Housing had a good month in April. But the "new normal" continues to underperform and is another element of this slow-growth recovery.

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Housing starts rose nationally 6.6 percent in April compared with the previous month. The annual rate of 1.172 million is 1.7 percent below the same month in 2015, according to the Census Bureau.

In recent months, starts have posted some of their best numbers since the Great Recession. But they are far below previous post-World War II expansions. For example, starts were near 2.5 million a month in the early 1970s and were usually above 1.5 million in the 1990s.

They took off in the 2000s, but this time the numbers were goosed by the subprime hustle. It’s important to remember that historically, without the bankster rackets, housing was one of the major drivers of the economy.

Official data for metropolitan areas trails by a month. In March, Seattle-Tacoma-Bellevue added 921 private housing units. That’s a post-recession high. But, as the chart above shows, it is well below the growth of pre-recession years. Another 1,833 building permits were issued, down from 2,125 in the same month last year.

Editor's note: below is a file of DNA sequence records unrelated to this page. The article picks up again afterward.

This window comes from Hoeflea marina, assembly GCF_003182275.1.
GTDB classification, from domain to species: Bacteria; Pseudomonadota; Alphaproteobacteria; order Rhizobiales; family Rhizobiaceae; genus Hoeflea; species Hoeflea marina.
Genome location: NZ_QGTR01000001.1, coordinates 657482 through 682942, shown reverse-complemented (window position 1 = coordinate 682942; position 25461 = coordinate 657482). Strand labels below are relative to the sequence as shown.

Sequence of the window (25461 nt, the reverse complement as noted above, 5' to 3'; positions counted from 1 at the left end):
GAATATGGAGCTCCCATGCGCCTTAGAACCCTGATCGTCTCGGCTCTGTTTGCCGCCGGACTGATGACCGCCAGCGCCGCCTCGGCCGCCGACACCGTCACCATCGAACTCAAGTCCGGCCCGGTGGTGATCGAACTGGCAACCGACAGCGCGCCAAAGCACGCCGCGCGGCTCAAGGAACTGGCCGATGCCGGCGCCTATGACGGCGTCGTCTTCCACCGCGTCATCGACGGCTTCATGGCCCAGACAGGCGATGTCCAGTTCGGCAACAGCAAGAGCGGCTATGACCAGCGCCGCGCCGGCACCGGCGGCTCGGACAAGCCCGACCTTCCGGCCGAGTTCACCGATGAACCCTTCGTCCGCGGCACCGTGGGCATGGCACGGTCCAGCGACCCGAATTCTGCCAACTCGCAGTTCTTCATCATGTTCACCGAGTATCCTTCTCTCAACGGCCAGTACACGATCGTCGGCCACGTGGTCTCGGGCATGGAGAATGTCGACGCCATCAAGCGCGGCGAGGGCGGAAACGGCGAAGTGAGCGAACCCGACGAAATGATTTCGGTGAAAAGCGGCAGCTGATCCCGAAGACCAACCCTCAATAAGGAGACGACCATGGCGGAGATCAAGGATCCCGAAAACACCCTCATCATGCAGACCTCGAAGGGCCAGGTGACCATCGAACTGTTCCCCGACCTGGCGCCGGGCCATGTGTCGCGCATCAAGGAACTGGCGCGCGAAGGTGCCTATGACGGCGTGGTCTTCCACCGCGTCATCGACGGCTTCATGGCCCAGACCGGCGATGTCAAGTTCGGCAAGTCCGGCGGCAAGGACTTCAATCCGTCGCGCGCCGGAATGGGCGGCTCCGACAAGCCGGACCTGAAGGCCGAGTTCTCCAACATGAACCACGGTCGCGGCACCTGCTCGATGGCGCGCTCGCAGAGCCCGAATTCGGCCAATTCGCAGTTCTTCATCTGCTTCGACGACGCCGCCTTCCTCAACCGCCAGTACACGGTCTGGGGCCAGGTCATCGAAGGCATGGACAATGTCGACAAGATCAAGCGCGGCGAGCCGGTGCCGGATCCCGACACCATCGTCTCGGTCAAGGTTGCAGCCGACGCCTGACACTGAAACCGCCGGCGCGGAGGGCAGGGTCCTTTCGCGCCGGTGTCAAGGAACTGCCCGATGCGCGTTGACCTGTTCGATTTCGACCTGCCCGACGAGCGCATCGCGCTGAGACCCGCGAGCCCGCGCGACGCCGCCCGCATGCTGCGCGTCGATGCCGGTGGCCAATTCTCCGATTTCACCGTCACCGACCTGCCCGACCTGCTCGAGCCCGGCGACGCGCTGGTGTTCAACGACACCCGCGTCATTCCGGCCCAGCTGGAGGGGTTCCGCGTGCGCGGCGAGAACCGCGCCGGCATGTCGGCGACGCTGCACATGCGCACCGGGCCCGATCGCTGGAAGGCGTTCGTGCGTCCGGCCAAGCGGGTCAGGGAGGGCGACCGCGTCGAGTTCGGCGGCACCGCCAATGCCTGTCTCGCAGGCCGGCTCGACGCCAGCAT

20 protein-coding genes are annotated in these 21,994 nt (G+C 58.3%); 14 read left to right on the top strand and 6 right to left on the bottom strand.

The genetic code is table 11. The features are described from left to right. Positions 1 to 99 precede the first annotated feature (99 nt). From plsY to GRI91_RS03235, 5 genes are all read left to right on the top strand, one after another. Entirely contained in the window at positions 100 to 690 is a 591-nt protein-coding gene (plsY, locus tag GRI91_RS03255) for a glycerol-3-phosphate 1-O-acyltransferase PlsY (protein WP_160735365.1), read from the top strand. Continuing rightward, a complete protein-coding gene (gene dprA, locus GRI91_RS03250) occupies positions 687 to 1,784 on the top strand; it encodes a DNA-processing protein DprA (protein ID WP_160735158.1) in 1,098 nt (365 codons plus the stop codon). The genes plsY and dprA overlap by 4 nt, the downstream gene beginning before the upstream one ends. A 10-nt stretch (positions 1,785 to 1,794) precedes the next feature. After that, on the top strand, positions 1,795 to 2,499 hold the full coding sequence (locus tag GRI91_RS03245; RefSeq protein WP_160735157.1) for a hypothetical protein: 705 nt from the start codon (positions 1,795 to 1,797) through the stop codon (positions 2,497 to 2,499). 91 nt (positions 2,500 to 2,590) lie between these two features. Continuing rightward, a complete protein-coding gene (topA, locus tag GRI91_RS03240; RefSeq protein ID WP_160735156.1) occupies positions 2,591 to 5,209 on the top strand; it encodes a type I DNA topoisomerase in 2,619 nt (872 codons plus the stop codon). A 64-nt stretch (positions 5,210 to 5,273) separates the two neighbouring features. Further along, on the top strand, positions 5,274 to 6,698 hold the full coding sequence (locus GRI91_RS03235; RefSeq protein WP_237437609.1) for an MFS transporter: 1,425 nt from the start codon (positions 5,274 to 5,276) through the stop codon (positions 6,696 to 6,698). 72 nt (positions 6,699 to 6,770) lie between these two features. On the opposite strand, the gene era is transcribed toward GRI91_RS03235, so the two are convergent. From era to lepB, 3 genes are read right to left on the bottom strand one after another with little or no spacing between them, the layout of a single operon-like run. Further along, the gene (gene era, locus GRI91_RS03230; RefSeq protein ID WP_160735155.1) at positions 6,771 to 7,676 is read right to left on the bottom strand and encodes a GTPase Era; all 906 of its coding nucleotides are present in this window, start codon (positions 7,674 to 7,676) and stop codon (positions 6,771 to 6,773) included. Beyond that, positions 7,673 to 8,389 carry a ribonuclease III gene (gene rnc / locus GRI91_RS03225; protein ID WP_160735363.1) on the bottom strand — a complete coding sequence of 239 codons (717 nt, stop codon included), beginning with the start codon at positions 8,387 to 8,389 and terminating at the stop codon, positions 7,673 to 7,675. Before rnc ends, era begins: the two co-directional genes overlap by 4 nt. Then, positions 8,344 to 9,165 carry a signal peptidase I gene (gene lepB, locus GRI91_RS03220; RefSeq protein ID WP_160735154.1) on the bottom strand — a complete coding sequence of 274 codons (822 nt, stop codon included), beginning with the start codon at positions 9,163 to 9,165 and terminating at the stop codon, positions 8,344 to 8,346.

The reasons behind the national numbers are fairly clear: continued high inventory, tougher lending standards, stagnant incomes for many and millennials not buying houses at the same rate as previous generations.

Here, the picture is more murky. Some would argue that urban growth boundaries need to be expanded, but there’s plenty of land where houses can be built. But the most desirable areas are resistant to more density or even changing zoning. So even through demand exists and the region is growing, the market is encountering barriers.

On the plus side, the metro area saw 110,700 employed in construction in March. That’s a new post-recession high compared with a June 2011 trough of 78,900. That compares favorably with previous years, aside from the months running up to the 2008 bubble collapse. Of course, this includes everybody from those working on office towers to the necromancers of Bertha.

It may be a long time before housing, especially the single-family variety, regains its previous power. But it does continue to heal — coming out of the worst hole since the Great Depression.


Today’s Econ Haiku:

Hillary says Bill

Might help with economics

That will Bern critics